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Critics want to know if province ordered crackdown

Steve Erwin
Canadian Press
Thursday, April 20, 2006

[SISIS note: The following mainstream news article is provided for reference only, as an example of how mainstream media treats indigenous resistance to genocide. Mainstream media often presents biased and distorted information, lacking pertinent facts and/or context. Inclusion of this article on our site should not be considered an endorsement by SISIS.]

TORONTO - A confrontation Thursday between police and native protesters on a disputed tract of southwestern Ontario land has political critics wondering whether the lessons of a similar 1995 standoff at Ipperwash Provincial Park have been learned.

A pre-dawn police raid of the native occupation in the quiet community of Caledonia, 25 kilometres south of Hamilton, came one day after Premier Dalton McGuinty pledged that the dispute would be settled in a "peaceful manner.''

Instead, police arrived at the site at 5 a.m. Thursday to enforce a court injunction and end the 52-day occupation, but were quickly overwhelmed by additional protesters who descended on the scene when they learned of the crackdown.

McGuinty said the police action was "completely independent'' and that his government didn't learn of the raid until it was already in progress.

The conflict has conjured memories of the deadly standoff 11 years ago at Ipperwash, where protester Dudley George was killed by a police sniper as officers dressed in tactical gear began their march on the park.

The repercussions of that incident are still being felt today. An ongoing inquiry is exploring the question of whether former premier Mike Harris or any other member of his Conservative government played a role in the show of police force in 1995.

"In the intervening 11 years... police know now that every single thing that they do directed towards natives is going to be under the microscope and that they have to err on the side of caution, always,'' said Chris Mathers, a Toronto-based security consultant and former police officer.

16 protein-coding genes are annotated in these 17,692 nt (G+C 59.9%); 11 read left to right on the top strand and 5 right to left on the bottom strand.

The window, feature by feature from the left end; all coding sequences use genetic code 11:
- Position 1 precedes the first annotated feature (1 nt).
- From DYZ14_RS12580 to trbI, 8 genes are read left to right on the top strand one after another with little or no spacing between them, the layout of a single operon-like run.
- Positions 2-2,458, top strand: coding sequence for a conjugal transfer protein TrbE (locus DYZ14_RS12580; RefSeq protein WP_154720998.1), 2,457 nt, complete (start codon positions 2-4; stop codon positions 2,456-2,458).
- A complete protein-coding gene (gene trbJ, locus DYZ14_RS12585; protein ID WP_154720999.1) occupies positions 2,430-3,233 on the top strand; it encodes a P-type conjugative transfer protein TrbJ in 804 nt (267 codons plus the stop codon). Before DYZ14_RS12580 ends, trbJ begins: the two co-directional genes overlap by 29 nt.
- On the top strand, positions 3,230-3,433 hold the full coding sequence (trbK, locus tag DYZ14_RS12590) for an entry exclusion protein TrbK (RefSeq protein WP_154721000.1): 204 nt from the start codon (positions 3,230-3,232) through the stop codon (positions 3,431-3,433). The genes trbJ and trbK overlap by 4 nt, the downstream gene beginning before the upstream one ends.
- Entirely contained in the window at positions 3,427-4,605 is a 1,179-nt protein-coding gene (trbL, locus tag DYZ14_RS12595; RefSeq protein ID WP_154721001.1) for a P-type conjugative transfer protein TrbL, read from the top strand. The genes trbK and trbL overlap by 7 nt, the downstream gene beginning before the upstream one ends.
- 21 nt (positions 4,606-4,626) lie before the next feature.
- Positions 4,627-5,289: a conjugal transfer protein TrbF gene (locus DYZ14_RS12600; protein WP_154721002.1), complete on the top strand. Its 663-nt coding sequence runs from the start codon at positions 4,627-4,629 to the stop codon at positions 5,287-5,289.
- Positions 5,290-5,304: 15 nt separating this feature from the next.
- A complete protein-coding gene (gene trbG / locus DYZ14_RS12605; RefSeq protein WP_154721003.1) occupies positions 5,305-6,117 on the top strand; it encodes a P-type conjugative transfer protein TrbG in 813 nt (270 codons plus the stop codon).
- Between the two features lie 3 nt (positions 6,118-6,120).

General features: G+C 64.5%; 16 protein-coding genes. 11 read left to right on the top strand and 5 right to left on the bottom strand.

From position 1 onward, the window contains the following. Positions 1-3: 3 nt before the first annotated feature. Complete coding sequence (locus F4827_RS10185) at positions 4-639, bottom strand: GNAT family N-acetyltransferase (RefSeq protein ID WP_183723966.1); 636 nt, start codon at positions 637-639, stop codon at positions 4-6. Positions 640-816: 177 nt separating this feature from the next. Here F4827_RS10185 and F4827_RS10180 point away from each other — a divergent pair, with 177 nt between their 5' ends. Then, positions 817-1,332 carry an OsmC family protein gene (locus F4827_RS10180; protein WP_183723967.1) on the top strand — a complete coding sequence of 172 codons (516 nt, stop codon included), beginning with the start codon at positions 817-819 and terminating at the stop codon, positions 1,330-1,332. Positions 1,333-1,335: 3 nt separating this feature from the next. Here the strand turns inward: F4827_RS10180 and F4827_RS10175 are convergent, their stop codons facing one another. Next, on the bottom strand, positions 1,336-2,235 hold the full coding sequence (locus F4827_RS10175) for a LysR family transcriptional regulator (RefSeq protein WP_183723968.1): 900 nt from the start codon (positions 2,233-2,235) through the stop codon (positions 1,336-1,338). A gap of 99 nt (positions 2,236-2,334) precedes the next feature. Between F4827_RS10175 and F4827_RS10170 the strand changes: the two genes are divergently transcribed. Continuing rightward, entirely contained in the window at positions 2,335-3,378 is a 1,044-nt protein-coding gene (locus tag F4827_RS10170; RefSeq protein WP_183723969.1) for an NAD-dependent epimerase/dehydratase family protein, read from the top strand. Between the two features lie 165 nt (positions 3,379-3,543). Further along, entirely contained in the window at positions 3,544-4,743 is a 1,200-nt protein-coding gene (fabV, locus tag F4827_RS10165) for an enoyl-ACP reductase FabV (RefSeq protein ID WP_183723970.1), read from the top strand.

"They got a bloody nose from this Ipperwash inquiry and I think they've learned the political realities,'' Mathers said, adding that police inevitably end up on the losing end of government inquiries that spend "months and months to ruminate on decisions that were made in the space of several minutes.''

Conservative and New Democrat critics differed in their impressions of how the Ipperwash legacy was colouring the current conflict. The Tories fear police are hamstrung by Liberal government inaction, while the NDP believes the Liberals are heading down the dangerous, violent path seen at Ipperwash.

"We don't need a repetition of what's happened in the past... clearly that is not where anybody wants to go,'' said New Democrat critic Gilles Bisson, whose northern Ontario riding includes a significant aboriginal contingent.

Bisson said the police raid suggests force won out over negotiation.

"It is quite frustrating,'' he said. ``We haven't learned the lessons of the past, it would appear.''

George's death came just three days after the Ipperwash occupation began, and tensions were running high almost from the outset.

The Caledonia occupation has been going on for nearly two months, and Thursday marked the first show of force by police even though an injunction ordering the protesters off the property was issued weeks ago.

Bisson said it appears something "went awry'' overnight after McGuinty insisted there was a "determination'' to resolve the dispute peacefully.

"I have a hard time believing (police) just did it on their own,'' Bisson said when asked whether he thought the government had a hand in the decision to go in.

But Conservative Leader John Tory accused the Liberals of being far too slow to act on the Caledonia conflict and called on the premier to show "leadership'' to resolve it.

McGuinty said the Ontario government is only a "secondary player'' in the matter and that Ottawa, not the province, is being asked by natives to spearhead discussions.

Conservative member Toby Barrett said he fears provincial police have been left unable to act as a result of Liberal inaction.

"It's unfortunate that our OPP have been put in this very tense position for almost two months now,'' Barrett said, accusing the Liberals of stalling on the issue for months.

On Wednesday, Barrett accused the Liberals of being "held hostage'' and showing "weakness and vulnerability'' to the protesters.

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